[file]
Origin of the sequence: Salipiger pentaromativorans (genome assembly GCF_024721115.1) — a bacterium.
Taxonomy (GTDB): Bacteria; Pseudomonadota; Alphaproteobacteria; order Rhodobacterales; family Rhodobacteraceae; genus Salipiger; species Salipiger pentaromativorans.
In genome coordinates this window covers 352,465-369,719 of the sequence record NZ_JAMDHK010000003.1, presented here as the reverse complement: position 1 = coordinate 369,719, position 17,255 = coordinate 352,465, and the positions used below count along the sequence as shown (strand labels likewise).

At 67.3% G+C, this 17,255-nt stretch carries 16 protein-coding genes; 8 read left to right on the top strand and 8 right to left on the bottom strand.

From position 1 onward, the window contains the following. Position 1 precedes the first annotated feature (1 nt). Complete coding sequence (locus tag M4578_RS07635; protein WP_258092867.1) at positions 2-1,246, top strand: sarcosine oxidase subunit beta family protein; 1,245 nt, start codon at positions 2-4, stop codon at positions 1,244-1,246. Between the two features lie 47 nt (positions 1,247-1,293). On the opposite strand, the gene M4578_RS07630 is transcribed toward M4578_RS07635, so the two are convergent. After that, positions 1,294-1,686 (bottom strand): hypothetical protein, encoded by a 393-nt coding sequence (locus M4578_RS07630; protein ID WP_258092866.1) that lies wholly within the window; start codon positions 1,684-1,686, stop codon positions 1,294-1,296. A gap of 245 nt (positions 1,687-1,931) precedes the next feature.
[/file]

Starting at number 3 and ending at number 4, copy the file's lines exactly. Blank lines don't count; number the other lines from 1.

In genome coordinates this window covers 352,465-369,719 of the sequence record NZ_JAMDHK010000003.1, presented here as the reverse complement: position 1 = coordinate 369,719, position 17,255 = coordinate 352,465, and the positions used below count along the sequence as shown (strand labels likewise).

At 67.3% G+C, this 17,255-nt stretch carries 16 protein-coding genes; 8 read left to right on the top strand and 8 right to left on the bottom strand.